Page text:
Applications to two-year full-time business schools have declined for the past three years. Yet some of today's best-known startups--Rent the Runway, Birchbox--were launched at B-school. What's an MBA good for? We spoke to Dave Gilboa, who co-founded his business with fellow students at Wharton, and Amanda Hesser, whose company has made the Inc. 5000 three times--sans a founder with an MBA.
Is what's taught in B-schools relevant for founders?
Hesser: In a class, you look at case studies, which have a survivorship bias. When you're building a business, there's so much uncertainty. Navigating that is the most important skill--and one you get only in the real world.
Gilboa: It gives you a solid understanding of core fundamentals. But the most important skills taught are softer: organizational design, giving and receiving feedback, managing people--which often aren't taught to someone coming up in their career.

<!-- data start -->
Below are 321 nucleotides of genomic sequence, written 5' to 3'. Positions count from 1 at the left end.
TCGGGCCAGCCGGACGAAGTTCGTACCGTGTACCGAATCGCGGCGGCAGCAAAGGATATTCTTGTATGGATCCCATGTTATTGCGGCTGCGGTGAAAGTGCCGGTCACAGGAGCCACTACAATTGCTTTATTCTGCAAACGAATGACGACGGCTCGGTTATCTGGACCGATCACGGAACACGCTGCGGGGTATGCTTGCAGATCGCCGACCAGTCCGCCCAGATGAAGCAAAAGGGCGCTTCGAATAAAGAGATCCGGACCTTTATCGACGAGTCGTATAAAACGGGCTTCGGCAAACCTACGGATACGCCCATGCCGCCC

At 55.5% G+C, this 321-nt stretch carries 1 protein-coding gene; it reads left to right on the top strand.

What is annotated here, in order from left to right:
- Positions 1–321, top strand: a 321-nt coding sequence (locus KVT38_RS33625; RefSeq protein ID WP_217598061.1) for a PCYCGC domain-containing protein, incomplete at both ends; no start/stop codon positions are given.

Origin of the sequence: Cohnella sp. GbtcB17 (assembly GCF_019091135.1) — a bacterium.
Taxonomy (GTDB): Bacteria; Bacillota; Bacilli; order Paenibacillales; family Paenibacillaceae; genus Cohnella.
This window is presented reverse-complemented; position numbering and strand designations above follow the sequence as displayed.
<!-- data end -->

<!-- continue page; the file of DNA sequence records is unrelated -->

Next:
Is business school a waste of time? You could be starting a company.
Hesser: We'd spent time in our industry, and knew the opportunities and flaws. I don't think we would have understood them in a deep way without that experience.
Gilboa: A lot of people use B-school the way I did, to explore ideas and see which have the best chance of succeeding. Warby Parker would not exist without B-school.
Are business schools still the best place to network?
Hesser: I built my network in the food industry--it made a lot of things much easier. An MBA gives comfort to investors, especially if you're a woman. I thought about getting one, but that would have played into prejudices that I didn't think should exist.
Gilboa: Before B-school, I sent emails to CEOs and VCs to see if we could get coffee. I didn't have a great response rate. When I was at Wharton, every person I reached out to responded.
What's more important: industry knowledge or business skills?
Hesser: To me, domain expertise is by far the most important thing you can get in the early part of your career if you want to start a business.
Gilboa: When we talked to industry experts, they'd tell us why our idea wouldn't work. If we had had jobs, it would have been easy to abandon the idea.
According to Financial Times survey data from 2017, fewer than 20 percent of 2014 business school alums in the U.S. had started a company, and the rate of entrepreneurship for grads has dropped at many top B-schools in the past year.